CARTHAGE, Mo. (AP) - On a recent Monday night at Fairview Elementary, a small group of Hispanic parents sit around a table joined by teachers from Carthage’s dual language and English Language Learners programs.
The teachers ask the parents a series of questions, including if they’re interested in English classes and what life is like at home with their students. It’s the first of many meetings to come in an effort to increase engagement with immigrant families, one component of a larger grant project that seeks to bolster English Language Learners programs in four Missouri school districts, including Carthage.
The $2.6 million five-year grant, dubbed Strengthening Equity and Effectiveness for Teachers of English Learners, will provide ELL training to teachers in the Carthage, Kansas City Public, Bayless and Columbia public school districts, the Joplin Globe reported.
The program includes an annual summer institute and covers the cost of tuition for 50 teachers to earn certification in teaching English to speakers of other languages, commonly referred to as ESOL teachers. Carthage will also receive $2,000 annually to implement strategies for immigrant family engagement.
Jana Sawyer, Carthage’s ELL coordinator, said family engagement means more than just having parents at school events. And so came the recent meeting with families, a focus group of sorts that began the engagement process.
“(Engagement) is the idea of developing a meaningful partnership with parents and a sense of shared responsibility in the development of the child,” Sawyer said. “We are working on building small teams of parents right now so that teachers and parents can have more intimate conversations and really learn from each other on how to move forward.”
The SEE-TEL program was developed by Kim Song at the University of Missouri-St. Louis and Lisa Dorner at the University of Missouri-Columbia. Song previously did similar work in the St. Louis area and partnered with Dorner to expand into districts across the state for SEE-TEL.
The four districts are both rural and urban, and have different immigrant demographics. Carthage’s immigrant population is mostly Hispanic, while Bayless, a suburban St. Louis district, has a high Bosnian refugee population. Columbia and Kansas City both have a diverse and growing population of immigrants.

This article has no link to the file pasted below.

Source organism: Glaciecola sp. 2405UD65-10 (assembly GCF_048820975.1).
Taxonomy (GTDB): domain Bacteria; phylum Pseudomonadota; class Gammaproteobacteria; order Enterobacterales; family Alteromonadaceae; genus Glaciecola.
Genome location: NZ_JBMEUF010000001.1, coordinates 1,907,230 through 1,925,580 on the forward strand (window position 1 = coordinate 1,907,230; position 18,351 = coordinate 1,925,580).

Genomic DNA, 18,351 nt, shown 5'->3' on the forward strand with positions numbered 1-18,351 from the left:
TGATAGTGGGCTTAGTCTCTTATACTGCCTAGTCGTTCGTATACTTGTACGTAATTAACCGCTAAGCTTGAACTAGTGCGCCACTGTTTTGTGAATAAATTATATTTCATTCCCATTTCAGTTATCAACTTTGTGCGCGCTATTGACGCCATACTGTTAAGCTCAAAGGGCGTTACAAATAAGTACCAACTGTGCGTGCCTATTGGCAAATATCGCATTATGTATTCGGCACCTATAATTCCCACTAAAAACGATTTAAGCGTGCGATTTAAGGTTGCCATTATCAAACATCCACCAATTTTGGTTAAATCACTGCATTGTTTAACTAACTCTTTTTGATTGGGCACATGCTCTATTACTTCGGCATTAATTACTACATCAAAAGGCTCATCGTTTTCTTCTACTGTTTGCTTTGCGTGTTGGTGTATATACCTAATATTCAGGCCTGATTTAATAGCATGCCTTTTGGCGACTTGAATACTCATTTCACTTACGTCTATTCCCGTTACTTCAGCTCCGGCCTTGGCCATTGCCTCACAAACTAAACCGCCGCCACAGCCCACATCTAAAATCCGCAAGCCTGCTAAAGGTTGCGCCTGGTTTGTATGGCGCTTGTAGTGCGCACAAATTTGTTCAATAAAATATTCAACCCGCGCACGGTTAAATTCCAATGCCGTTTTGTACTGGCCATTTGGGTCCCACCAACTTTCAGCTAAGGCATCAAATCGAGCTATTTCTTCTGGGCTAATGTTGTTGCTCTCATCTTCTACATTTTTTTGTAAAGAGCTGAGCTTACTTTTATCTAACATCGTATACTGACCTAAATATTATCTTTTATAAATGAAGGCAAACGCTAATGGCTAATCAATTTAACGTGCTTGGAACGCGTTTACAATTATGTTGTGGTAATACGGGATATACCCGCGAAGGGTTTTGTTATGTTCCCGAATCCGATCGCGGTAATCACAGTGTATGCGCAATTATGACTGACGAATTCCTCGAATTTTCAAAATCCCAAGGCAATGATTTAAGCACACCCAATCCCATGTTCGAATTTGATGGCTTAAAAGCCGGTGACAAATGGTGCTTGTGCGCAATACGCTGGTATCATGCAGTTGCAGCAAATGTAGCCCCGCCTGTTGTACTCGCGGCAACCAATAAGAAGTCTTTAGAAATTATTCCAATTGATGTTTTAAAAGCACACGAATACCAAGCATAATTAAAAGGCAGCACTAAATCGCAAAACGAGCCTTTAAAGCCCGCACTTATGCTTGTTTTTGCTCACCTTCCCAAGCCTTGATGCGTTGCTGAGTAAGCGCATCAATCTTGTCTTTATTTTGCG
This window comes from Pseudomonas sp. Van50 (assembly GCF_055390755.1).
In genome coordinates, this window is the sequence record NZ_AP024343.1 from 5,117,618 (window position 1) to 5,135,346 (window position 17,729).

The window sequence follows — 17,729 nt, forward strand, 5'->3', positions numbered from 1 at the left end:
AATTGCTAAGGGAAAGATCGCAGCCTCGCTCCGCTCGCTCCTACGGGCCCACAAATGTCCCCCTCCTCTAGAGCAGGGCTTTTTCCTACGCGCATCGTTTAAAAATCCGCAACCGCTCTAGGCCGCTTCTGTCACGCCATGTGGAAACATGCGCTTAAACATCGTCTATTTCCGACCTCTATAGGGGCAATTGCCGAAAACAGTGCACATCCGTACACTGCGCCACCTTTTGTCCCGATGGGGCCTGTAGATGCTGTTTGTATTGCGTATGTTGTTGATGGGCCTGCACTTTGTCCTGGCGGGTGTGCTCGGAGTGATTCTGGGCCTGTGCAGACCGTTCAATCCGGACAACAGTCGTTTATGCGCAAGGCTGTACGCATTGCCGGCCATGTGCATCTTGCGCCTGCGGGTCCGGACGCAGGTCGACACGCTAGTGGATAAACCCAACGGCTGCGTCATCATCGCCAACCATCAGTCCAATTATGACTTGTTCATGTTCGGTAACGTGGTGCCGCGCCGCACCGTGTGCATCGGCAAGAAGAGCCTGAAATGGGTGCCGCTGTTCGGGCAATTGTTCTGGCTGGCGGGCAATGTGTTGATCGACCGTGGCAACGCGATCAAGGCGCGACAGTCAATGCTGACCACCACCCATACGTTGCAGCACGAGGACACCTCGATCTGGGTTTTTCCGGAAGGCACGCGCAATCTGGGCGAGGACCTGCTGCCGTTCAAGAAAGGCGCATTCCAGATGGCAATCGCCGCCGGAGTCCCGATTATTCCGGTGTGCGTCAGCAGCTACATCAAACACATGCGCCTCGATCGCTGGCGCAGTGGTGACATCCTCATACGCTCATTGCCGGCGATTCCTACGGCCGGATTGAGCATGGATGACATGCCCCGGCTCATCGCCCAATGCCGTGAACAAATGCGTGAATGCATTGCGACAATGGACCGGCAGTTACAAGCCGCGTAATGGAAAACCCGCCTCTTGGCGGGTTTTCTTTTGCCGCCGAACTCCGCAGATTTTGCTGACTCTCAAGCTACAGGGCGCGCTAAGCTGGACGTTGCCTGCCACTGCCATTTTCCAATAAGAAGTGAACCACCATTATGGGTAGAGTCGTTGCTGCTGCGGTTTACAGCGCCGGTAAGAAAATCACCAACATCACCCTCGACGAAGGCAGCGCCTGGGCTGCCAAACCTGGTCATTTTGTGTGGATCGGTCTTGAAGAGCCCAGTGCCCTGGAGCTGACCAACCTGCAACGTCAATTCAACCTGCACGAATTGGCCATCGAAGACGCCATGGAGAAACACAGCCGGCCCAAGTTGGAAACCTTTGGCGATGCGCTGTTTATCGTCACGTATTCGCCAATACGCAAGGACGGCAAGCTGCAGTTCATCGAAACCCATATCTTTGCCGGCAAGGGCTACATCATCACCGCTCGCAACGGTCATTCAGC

“One of the goals was to connect these different places that wouldn’t necessarily reach out to each other all the time,” Dorner said. “All of these districts also have a focus on building on the knowledge, skills and language that their families bring to the district.”
The grant was awarded to Dorner and Song in the fall of 2017, and the first summer institute was held in July of this year. The institute gives teachers the ability to collaborate and share strategies for ELL teaching.
At Carthage, five teachers will take the coursework to get their ESOL certification. Two of those are Gretel Schmidt, a first-grade Spanish teacher, and Emeli Jimenez, a kindergarten Spanish teacher at Fairview Elementary. Both are part of Carthage’s Dual Language Academy, a two-way immersion program where class is taught in both Spanish and English.
Schmidt and Jimenez were at the first engagement meeting, where teachers gauged what parents wanted and needed from the program. The project is still in the early stages, but parents provided good feedback that will help guide teachers in developing their engagement plans.
“We wanted to create conversation, an open space for the parents to share,” Schmidt said. “They were surprised that we wanted to know their opinions … I think because we’ve never made a direct connection and line of communication with Hispanic parents.”
Parents indicated they were interested in English classes, which Jimenez said could help families in exploring more activities, such as attending plays or taking music lessons.
“We’re trying to find ways for our parents to be able to give their kids more enrichment at home,” Jimenez said. “I hope that by the time we’re done, we will have parents who will feel pride, feel like they belong here and feel like their kids look up to them because of the things they’ve been able to accomplish with the program.”
Through the engagement activities, teachers hope to empower the Hispanic families to share their culture and value their native languages. Although the district and Carthage as a town has a high Hispanic population, Schmidt said there aren’t many Hispanic parents in leadership roles, such as on the school board or as classroom moms.
“I would like to equip Hispanic parents to just be leaders in the community,” Schmidt said. “We want to make them comfortable and confident about sharing their culture, and we want to give them the tools they need to take on leadership roles or plan and run events.”
At the summer institute in July, Jimenez was most affected by a panel of parents who spoke about their experiences with the school system. A Korean woman told the teachers about her daughter, who was reluctant to express her culture.
It reminded Jimenez of her time as a high school Spanish teacher, when she would often get students who already knew Spanish but were ashamed of speaking it. She said some kids think their language is embarrassing because they may associate it with a lower social status, and she hopes this project will be able to change that.
“Hearing the parent panel motivated me more to be part of this program, because it is my job to set the foundation to make sure that Spanish has a status that is higher than what it’s being given,” Jimenez said. “I want to make sure that kids see me as a professional, and I want them to know and realize that Spanish is important and that people that speak it are also important and have value.”
Information from: The Joplin (Mo.) Globe, http://www.joplinglobe.com
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